Sen. Elizabeth Warren, above, as well as Rep. Tulsi Gabbard were the two candidates to sport "workout clothes" to the fish fry.

Normally when writing political opinion pieces, it’s off-to-the-races, pen-mightier-than-the-sword political commentary and analysis seeking to play a small part in positively influencing and, hopefully, bringing some sanity and substance to our public discourse. Everyone, put your swords down. 

This is a different article, aimed toward a much more nuanced aspect of politics: clothing. With more women currently sitting in the United States Congress than any time in our history, it might be worthwhile to discuss an under-thought-of subject — at least outside the subconscious debates within a girl's closet — which is women's attire on the campaign stump. 

Before delving in, full disclosure: I'm a male who wouldn't dare claim to have a women's fashion IQ higher than a 12, as I'm acutely aware it's a complex, even mind-boggling field from a guy’s perspective. But, as a student of politics, here’s a timeless political truth: How one presents themselves to the voters, clothing included, for both sexes, matters. 

So, just as I’d decry an ill-fitting suit, an ugly, too fat, skinny or crooked neck tie, or the gull to wear a pinstripe suit on a debate stage with regard to men's political fashion, similarly I'll chime in for the sake of giving female candidates, whom we really should get used to seeing a lot more of on the political stump in the future, some "take it or leave it" clothing advice. So, although this specific subject doesn't apply to my wardrobe, I have insider information regarding women's campaign attire some may not be privy to, and it might be worth a share.

Let's begin. A minor detail glossed over in the WikiLeaks hack of the Hillary Clinton team's emails in 2016 was, believe it or not, a rigorous internal debate as to whether Hillary should have worn "workout clothes" on the campaign trail. That, of course, would be a rather drastic change from her trademark pantsuits. Ultimately, the team, and presumably Hillary — though it's unclear whether this discussion ever came to fruition in addressing it with her directly — decided not to dress down. But with the benefit of hindsight and with the goal of providing foresight on this issue, one must ask, was that the right call for her and future female politicians?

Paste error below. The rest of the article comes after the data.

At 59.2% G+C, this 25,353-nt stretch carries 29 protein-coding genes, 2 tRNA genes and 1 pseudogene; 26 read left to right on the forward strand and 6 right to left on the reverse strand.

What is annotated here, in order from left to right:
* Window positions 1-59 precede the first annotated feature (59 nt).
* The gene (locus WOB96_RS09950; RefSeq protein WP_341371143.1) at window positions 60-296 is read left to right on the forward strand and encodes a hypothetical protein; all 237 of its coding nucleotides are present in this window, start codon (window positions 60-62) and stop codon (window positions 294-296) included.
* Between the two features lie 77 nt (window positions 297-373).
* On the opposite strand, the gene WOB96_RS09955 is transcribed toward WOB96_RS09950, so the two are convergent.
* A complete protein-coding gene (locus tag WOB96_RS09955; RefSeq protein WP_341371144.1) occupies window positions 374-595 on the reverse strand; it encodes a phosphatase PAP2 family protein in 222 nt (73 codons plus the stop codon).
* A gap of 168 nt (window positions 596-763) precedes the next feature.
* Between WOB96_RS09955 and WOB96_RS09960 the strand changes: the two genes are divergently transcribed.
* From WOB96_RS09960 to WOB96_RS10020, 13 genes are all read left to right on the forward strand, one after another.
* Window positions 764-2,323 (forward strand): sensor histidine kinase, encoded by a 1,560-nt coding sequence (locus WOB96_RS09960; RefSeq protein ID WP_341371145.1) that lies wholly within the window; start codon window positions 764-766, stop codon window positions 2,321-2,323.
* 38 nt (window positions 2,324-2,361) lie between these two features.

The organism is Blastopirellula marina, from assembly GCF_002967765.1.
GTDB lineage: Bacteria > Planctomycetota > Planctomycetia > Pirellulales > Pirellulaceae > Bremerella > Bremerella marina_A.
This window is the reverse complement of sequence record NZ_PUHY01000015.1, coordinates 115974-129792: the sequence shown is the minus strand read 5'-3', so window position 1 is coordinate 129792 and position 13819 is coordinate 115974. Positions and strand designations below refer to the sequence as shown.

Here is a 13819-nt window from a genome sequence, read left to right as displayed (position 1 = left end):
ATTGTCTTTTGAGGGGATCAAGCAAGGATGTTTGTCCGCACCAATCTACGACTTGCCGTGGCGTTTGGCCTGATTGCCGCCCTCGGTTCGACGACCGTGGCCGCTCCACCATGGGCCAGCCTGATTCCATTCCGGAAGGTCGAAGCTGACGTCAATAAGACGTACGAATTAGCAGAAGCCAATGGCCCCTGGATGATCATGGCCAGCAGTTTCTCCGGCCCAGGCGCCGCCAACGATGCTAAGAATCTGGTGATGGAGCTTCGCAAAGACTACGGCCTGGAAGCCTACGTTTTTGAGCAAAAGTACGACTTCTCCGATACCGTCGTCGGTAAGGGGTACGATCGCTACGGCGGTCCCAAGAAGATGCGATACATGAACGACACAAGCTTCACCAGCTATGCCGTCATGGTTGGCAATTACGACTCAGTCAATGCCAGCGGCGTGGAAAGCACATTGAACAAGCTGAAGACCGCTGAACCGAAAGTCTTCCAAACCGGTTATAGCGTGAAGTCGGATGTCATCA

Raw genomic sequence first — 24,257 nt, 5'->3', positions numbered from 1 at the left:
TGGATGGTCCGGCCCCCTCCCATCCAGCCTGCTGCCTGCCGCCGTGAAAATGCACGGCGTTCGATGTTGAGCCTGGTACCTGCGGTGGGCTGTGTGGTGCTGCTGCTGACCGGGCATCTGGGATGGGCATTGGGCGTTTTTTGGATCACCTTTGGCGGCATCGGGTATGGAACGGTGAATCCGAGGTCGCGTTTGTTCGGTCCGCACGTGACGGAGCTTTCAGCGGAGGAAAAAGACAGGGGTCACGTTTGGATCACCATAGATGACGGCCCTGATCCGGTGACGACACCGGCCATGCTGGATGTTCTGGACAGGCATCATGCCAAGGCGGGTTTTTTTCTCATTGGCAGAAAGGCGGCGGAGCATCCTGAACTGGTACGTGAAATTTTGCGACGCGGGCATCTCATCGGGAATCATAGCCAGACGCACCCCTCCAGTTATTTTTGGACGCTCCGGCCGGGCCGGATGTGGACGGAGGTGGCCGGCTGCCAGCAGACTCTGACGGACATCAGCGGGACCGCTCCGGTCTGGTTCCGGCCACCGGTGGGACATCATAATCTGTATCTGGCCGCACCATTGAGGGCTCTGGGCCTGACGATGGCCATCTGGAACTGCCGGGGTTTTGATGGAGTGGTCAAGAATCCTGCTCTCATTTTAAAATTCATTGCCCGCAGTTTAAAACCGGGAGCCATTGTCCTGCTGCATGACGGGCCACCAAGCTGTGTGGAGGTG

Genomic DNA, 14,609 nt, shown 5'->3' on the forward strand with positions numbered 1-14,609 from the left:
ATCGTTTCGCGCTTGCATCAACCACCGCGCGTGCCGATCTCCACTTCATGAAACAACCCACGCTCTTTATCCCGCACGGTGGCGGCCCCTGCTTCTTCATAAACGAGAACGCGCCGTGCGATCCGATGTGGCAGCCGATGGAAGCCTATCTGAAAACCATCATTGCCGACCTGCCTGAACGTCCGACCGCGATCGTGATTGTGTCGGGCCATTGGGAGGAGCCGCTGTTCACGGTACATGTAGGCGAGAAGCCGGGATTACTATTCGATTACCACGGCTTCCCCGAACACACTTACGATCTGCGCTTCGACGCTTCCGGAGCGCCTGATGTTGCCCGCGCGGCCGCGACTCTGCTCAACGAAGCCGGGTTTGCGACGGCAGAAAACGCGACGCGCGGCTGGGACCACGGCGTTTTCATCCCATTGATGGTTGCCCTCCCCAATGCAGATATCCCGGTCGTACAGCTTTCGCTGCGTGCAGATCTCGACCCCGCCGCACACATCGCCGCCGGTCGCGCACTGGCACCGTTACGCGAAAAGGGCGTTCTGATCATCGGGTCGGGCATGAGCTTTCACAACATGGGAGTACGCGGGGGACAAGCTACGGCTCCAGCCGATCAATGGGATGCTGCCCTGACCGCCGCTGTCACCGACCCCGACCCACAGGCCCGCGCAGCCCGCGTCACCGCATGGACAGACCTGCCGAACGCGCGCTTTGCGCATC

This all came to light as I was watching the 20-plus — including six women — democratic presidential candidates all deliver their one-minute stump speeches at the "World Famous Clyburn Fish Fry" festival, a staple campaign event preceding early next year's third-in-the-nation South Carolina primary. Sure enough, I noticed something that peculiarly retrieved from my brain that Hillary workout clothes snippet.

All the candidates sported the blue Clyburn campaign T-shirt, and most of the women wore a skirt or women's dress pants of some sort on the bottom. However, two of the women, Rep. Tulsi Gabbard and Sen. Elizabeth Warren, caught my attention for making the bold move and wearing yoga pants/leggings — “workout clothes” — at the no-dress-code, summer afternoon-into-evening, casual event in the humid southeast.

All the speeches were practically the same, and a primary really is about distinguishing oneself from the crowd. Among a group that largely already agrees on policy, any distinction helps, especially in a 20-plus primary field. Alas, I found Gabbard, who’s since created an ad starting with her leading a group workout, and Warren’s dress down not only differentiating, but also smooth, surprisingly elegant and yes, confident. 

A widespread agreement among those familiar with campaigning is that — despite all the "expert" advice a candidate will receive pulling them in either direction of any issue — at the end of the day, candidates just have to be themselves. Voters can sense "fakeness" from either sex, and they don't like it. So, to all the democratic primary female candidates on the stump now and any in the future, regarding non-dress coded campaign events, here’s some advice: If you work out and are proud of it, or if you feel like having some room to breathe during a hot summer event, or even if you just think you look good in workout or casual clothes, go for it, honestly. And if that's not your vibe, pull off what you feel you look best in.

After all, what's the worst that can happen, maybe you get some free press coverage out of it? Take the free press — which is the ultimate goal in a 20-plus-person primary — if it happens to accompany you for the bold, yet common-woman move of dressing down in public. But overall, just do your thing, then get back to the issues, and it's game on. In the end, like all fashion statements, confidence is key.

Eli Galiano is a senior political science major. Contact Eli at